[Collected by Jansen, 1959]
There was a young couple of well-to-do families who were engaged to be married. On the girl's birthday, the two of them went out, but returned home rather early. Upon returning to the girl's home it was discovered that the parents were away. The two of them decided to do something "different" and removed all their clothing. Soon thereafter, the telephone rang. When she answered it, the girl was asked by her mother to please go to the basement and turn off the automatic washer, which she had forgotten. When the conversation ended, one of the couple decided it would be fun if the boy carried the girl downstairs piggyback. This they proceeded to do, and when they reached the bottom of the stairs, the lights came on and a large group of friends and relatives yelled, "Surprise!" The girl, I was told, had a nervous breakdown and was institutionalized. The boy has neither been seen nor heard of since.
[Collected by Jansen, 1970]
A girl was invited to spend the night with her best friend, whose family was on vacation. On arriving at her friend's house, the invited girl was met with a note from her friend saying that she had gone to Cincinnati with an old boy friend who had shown up unexpectedly. The note said that she would be home about three or
The invited girl did not want to stay in the house by herself; so she called her boyfriend and asked him to come over. One thing led to another and soon they were both stripped down to the nude. All at once a key turned in the lock and the girl's friend burst in, accompanied by about ten of their mutual friends, yelling, "Surprise!" They had arranged a surprise birthday party for the girl, whose birthday was in a few days.
The boy left town soon after and the girl is said to have had a mental collapse.
- In most versions the young man and woman are engaged, but some versions describe them as a "recently married" couple.
- The surprise party is usually arranged for the young woman's birthday, but versions involving a married couple mention a party to celebrate the recent marriage.
- The reason the couple goes downstairs to the basement (or down to the living room from an upstairs bedroom) varies: a telephone call from the girl's mother asks her to perform some task (usually involving laundry) in the basement; the couple goes down to the basement to look at their wedding gifts, the couple (while upstairs in the bedroom) hears noises coming from the living room and goes down to investigate, or the couple walks downstairs to answer the phone. In some versions (such as the second example above), the guests burst in on the couple through the front door.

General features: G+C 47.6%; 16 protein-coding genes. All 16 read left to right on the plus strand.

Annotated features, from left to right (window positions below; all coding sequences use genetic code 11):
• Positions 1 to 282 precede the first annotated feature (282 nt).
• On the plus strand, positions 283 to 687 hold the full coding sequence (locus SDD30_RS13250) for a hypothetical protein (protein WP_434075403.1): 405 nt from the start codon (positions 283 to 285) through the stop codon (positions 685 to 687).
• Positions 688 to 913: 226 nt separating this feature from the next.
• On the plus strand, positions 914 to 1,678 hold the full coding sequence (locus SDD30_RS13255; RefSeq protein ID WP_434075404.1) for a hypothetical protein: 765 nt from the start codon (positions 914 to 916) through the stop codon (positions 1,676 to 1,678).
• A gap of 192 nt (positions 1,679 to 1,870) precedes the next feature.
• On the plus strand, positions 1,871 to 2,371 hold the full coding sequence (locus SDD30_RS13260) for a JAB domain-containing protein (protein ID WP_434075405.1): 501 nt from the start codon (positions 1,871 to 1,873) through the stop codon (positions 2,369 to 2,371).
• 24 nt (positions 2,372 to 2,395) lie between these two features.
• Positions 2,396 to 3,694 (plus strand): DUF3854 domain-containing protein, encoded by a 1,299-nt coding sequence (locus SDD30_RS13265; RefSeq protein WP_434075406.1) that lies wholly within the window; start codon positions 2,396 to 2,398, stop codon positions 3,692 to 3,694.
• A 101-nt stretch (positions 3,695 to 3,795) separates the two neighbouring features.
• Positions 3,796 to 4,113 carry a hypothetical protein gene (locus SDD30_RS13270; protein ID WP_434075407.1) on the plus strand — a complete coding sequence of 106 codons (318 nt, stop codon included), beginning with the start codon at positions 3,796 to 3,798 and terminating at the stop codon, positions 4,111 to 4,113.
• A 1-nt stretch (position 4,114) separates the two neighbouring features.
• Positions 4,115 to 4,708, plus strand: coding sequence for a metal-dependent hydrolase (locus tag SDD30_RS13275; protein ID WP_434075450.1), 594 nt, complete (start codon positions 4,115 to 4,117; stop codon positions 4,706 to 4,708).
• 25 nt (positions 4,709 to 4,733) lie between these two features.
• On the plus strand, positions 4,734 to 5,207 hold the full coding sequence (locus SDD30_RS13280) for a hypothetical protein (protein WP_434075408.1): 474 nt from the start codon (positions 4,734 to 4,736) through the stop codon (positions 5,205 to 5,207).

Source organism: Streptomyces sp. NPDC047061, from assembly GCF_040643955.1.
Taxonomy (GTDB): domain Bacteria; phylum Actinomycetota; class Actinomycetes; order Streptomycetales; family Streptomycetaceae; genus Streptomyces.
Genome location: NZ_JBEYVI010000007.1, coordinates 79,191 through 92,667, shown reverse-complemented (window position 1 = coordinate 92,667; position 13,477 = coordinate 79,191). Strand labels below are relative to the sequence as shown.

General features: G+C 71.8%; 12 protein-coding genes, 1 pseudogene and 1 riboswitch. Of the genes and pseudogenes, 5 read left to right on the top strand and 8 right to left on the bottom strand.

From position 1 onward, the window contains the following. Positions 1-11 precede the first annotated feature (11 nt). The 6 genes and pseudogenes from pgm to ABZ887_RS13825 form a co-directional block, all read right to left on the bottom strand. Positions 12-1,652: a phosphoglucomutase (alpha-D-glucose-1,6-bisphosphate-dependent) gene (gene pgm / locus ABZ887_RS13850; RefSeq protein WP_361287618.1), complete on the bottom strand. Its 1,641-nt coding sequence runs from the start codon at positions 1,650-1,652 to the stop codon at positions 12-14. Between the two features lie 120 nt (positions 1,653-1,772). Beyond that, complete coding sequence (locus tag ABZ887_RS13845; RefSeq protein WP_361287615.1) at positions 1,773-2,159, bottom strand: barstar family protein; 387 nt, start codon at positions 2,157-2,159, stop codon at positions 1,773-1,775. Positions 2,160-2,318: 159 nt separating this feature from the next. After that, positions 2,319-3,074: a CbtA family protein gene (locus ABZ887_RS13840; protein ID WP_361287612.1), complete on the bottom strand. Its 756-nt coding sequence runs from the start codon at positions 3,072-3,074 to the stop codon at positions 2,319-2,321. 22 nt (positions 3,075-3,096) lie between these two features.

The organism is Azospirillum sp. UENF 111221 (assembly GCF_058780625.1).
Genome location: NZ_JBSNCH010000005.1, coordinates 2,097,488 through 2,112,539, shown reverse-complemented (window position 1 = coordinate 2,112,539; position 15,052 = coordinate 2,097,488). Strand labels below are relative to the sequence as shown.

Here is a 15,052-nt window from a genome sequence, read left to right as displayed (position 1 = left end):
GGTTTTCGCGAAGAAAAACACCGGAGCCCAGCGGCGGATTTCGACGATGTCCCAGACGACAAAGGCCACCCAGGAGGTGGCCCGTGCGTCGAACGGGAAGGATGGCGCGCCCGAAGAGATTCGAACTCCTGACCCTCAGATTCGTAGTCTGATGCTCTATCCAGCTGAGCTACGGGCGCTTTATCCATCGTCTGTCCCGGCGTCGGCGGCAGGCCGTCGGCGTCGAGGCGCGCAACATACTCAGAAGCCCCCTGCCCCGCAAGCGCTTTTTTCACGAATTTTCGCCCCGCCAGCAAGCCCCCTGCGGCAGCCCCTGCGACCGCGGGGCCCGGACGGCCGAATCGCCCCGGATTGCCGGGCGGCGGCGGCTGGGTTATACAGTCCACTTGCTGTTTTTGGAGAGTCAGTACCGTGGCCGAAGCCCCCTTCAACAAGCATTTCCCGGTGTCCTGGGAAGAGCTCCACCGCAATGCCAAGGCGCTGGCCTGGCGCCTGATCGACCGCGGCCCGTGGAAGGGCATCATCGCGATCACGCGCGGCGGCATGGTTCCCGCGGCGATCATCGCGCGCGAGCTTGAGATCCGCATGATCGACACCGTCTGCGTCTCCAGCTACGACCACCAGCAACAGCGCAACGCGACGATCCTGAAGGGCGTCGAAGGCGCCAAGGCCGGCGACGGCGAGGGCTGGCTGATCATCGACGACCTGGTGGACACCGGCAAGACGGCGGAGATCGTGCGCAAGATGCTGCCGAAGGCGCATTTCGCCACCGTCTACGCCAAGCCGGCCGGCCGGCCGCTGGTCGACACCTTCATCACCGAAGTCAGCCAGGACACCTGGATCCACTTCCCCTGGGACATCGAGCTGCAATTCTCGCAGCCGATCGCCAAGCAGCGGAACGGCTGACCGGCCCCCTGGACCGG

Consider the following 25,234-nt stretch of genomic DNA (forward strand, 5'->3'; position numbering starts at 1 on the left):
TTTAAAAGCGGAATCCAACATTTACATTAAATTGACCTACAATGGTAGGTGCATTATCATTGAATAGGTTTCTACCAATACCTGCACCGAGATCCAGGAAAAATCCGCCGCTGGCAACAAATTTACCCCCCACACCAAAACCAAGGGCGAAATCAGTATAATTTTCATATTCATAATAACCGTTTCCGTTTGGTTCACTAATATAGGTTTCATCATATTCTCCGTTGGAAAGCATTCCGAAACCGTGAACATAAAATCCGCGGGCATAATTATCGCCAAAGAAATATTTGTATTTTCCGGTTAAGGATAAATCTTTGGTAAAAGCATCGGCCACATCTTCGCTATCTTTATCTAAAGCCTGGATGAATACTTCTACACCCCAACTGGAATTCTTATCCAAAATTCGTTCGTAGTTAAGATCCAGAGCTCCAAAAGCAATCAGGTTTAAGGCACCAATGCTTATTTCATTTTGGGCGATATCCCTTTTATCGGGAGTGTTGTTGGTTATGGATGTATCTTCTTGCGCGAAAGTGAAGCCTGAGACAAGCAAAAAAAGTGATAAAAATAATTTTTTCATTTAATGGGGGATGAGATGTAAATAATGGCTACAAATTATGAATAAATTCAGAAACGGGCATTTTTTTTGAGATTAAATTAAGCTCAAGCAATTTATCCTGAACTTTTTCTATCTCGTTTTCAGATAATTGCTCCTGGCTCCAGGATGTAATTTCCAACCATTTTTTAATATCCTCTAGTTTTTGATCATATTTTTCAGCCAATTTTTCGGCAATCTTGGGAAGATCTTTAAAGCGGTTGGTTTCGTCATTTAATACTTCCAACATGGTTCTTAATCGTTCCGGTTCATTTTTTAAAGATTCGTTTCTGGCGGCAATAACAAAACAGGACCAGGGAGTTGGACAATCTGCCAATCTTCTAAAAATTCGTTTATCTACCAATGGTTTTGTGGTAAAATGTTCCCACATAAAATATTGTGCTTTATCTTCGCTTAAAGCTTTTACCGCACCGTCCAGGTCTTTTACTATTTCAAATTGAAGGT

- The party is generally a complete surprise to the couple, but in early versions of the legend it is arranged by the boyfriend.
- In most versions involving a descent to the basement, the boyfriend carries his fiancée downstairs in some manner: riding piggyback, carried in his arms, or perched on his shoulders
- The legend always ends with the engagement being broken off. Additionally, the woman usually suffers a nervous breakdown (and is often institutionalized); in many versions the boyfriend disappears, never to be seen again.
The sexual activity is in this legend always described as being initiated by the woman or by mutual consent; there is never the implication that the boyfriend has coerced or pressured his girlfriend into having sex with him. Perhaps because the girl's willingness to "sin" is seen as being greater than her fiancé's (good girls should know better, after all), she suffers a far worse fate (mental breakdown) than her boyfriend. The presence of church leaders or members (as well as parents) at the denouement emphasizes the conflict between the religious values of the older generation and the looser morality of their children.
Sightings: In a 1964 book of reminiscences, Hollywood publicist Art Moger recounts an incident of being invited to a surprise birthday party for an unnamed actress "only a few years ago." According to Moger, after the creme de la creme of Tinseltown was gathered in the girl's foyer, her boyfriend called her to come down from the second floor, promising a surprise. But it was the boyfriend (and the guests) who got the surprise when she came sliding down the bannister in the nude. Given the lack of details provided in the tale, it's impossible now to determine if the "sliding naked actress" story really did happen. It should be pointed out, however, that elsewhere in the autobiography Moger carefully distinguishes between events he was present for and bits of lore he merely heard told as true
A 1999 television commercial for Michelob Light featured a young woman who discovers a note from her husband instructing her to grab a few beers and join him in the living room. Figuring she knows what the invitation is for, she changes into sexy lingerie before fetching the beer. When the living room light snaps on to reveal family and friends, she's standing framed in the doorway in her sexy nightie.
In November 1982, television's Newhart aired an episode in which Bob's wife, clad in a filmy negligee, descended the stairs to what she thought was going to be a romantic date by the fireplace with her husband, only to find a surprise party awaiting her.
Last updated: 5 March 2006
Brunvand, Jan Harold. Too Good to Be True. New York: W. W. Norton, 1999. ISBN 0-393-04734-2 (pp. 33-34). Brunvand, Jan Harold. The Vanishing Hitchhiker. New York: W. W. Norton, 1981. ISBN 0-393-95169-3 (pp. 143-146). Jansen, William Hugh. "The Surpriser Surprised: A Modern Legend." Folklore Forum. Vol. 6; 1973 (pp. 1-24). Moger, Art. Some of My Best Friends Are People. Boston: Challenge Press, 1964 (pp. 91-92). Smith, Paul. The Book of Nasty Legends. Glasgow: Fontana/Collins, 1984. ISBN 0-00-636856-5 (p. 33).